Forgot your password?

We just sent you an email, containing instructions for how to reset your password.

Sign in

  • When my grandpa, Hedley, and his best friend Leonard joined up in 1917 as teenagers they didn't know each other - would never have met without Archduke Rudolf and the Royal Flying Corps. Two grammar school boys, hardworking, ambitious, with a romantic streak a mile wide. My grandpa was the son of a barber. Uncle Len was marginally posher.

    Uncle Len knew he should never be allowed to fly a plane. He was colour blind. He should not have been in the RFC but he had bluffed his way through the medical. When he was shown the red/green cards and asked to identify the number he just said any number at random, hoping the medical officer wouldn't check... and he didn't. “Eight – three – four” said Uncle Len confidently and loudly.

    I wish I knew more about their time in the RFC, but I don't. I never asked.

    So we now skip to the pair of them catching the flu and being hospitalised for a time, then, after convalescence, going through the medical once again. There was an error in the system and instead of taking the short, convalescent medical, they did the full admission medical.

    Grandpa was pronounced unfit and invalided out. Len, along with all the other tests, was obliged to sit the colour-blindness test again, and unfortunately, this time, the medico was paying attention.

    “Six – three – ten” said Uncle Len as loudly and confidently as before. But he was profoundly red/green blind and was unable to tell a red carpet from a lawn. The medico noticed. And so, off went Leonard to the trenches.

    Details are sketchy. Men who were in that war were never keen to talk about it. All I know for sure is that he was wounded going over the top, and lay 36 hours in no man's land before a stretcher could reach him. He nearly lost his legs, and walked the rest of his life with a limp.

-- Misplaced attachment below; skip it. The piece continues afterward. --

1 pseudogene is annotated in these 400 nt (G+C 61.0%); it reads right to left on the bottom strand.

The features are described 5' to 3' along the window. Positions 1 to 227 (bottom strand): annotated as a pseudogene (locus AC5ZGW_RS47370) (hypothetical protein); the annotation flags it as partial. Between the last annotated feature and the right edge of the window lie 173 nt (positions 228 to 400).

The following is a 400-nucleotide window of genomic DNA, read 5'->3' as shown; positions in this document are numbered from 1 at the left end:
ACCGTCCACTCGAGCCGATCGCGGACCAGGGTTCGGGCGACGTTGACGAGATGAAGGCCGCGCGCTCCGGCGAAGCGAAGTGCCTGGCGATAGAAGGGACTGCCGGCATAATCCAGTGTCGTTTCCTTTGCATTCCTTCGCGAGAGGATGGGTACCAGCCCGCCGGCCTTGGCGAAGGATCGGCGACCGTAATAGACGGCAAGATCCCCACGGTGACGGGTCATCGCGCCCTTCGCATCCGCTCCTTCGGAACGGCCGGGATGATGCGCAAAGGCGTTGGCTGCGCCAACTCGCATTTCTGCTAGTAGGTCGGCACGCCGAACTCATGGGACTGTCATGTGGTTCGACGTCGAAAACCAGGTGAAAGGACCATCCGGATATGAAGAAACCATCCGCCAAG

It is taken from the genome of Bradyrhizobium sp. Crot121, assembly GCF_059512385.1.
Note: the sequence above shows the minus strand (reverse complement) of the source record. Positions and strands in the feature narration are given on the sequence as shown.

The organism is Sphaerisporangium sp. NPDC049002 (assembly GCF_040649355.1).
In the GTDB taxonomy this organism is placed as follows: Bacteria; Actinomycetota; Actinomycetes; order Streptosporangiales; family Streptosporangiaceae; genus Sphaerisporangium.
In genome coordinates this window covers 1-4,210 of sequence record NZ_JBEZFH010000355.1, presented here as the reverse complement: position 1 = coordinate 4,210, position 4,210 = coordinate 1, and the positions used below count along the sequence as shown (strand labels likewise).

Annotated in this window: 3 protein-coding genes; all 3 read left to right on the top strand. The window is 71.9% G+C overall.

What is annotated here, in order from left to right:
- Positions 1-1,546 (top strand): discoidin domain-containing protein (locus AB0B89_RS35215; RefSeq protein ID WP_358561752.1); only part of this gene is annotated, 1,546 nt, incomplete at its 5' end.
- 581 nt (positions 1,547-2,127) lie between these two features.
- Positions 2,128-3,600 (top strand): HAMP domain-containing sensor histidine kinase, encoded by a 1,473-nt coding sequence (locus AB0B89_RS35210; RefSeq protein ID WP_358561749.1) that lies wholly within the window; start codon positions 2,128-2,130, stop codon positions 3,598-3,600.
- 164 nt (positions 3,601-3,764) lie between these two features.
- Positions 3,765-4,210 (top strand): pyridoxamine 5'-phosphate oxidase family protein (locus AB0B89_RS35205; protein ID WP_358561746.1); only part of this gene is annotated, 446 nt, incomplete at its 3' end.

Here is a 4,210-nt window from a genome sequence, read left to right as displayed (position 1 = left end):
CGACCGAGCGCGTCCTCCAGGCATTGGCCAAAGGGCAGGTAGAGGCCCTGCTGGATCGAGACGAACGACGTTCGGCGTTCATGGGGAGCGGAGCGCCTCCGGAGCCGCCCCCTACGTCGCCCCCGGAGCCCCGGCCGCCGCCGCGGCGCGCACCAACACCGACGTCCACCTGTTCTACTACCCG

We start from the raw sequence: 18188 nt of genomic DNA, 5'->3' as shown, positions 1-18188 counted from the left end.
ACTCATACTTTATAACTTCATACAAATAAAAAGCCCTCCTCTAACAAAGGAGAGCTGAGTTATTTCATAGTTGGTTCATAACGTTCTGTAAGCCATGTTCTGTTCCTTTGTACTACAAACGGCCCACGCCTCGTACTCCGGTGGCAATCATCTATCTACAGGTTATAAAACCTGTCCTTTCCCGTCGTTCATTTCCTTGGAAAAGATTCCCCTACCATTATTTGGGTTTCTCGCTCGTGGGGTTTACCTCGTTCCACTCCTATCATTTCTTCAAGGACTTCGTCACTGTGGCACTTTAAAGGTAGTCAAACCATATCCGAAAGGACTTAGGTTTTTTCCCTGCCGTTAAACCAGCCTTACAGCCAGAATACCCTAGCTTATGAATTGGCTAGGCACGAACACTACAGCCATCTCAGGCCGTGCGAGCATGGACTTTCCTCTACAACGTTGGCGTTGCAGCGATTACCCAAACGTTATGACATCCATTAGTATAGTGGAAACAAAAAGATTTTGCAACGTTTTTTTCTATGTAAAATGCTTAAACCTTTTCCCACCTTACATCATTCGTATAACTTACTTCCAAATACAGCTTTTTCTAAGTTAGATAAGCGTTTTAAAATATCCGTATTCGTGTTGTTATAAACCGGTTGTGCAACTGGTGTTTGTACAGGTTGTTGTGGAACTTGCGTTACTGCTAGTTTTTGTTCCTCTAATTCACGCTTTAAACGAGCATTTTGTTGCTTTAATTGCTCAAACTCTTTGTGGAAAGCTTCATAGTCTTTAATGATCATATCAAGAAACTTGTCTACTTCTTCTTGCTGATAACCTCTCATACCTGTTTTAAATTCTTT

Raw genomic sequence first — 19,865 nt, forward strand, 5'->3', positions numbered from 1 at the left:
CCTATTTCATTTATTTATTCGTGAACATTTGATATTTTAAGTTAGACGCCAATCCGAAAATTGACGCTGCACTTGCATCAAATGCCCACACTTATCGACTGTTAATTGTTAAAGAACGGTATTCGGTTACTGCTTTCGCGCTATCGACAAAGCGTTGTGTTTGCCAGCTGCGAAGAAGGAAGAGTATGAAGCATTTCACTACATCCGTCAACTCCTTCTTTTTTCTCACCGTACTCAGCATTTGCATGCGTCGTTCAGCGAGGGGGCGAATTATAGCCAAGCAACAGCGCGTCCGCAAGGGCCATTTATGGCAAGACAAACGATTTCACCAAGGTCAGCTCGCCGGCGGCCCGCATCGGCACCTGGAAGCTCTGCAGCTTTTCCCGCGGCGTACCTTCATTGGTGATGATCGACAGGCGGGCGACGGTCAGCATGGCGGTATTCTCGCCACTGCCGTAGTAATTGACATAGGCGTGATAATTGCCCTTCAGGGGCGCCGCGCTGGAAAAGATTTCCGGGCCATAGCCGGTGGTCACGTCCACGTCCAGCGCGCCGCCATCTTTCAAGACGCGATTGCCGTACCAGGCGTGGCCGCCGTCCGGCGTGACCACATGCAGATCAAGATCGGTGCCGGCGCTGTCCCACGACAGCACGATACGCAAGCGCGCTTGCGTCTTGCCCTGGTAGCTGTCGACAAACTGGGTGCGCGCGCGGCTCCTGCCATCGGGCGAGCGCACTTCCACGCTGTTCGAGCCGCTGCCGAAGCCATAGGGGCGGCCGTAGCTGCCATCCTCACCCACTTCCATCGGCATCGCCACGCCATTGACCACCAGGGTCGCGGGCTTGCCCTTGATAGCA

The rest of his life. He went to teacher training college with Hedley (it was in Chelsea, they had the time of their lives), married Dorothy (no issue), collected stamps, specialising in West Indian packets and becoming a bit of an authority. Dorothy was marginally posher than Leonard (I have her silver spoons) and Grandma was prettier than Dorothy. Len was my mother's godfather.

    Leonard and Dorothy went around the world on cargo ships, and always saw the latest musicals. My Grandma never forgot going to see Showboat with them. Then Dorothy died and Len was bereft. He still travelled up to London to see the odd show, and sometimes I went with him, though being an intellectual snob I would have preferred the opera. We saw Evita and A Chorus Line. I loved him.

    Len became old and incontinent and was too proud to tell anyone. He used to dry his urine-soaked sheets on the electric fire. Sometimes he was cold. The garden went to rack and ruin.

    Then he died.
    • Share

    Connected stories:


Collections let you gather your favorite stories into shareable groups.

To collect stories, please become a Citizen.

    Copy and paste this embed code into your web page:

    px wide
    px tall
    Send this story to a friend:
    Would you like to send another?

      To retell stories, please .

        Sprouting stories lets you respond with a story of your own — like telling stories ’round a campfire.

        To sprout stories, please .

            Better browser, please.

            To view Cowbird, please use the latest version of Chrome, Safari, Firefox, Opera, or Internet Explorer.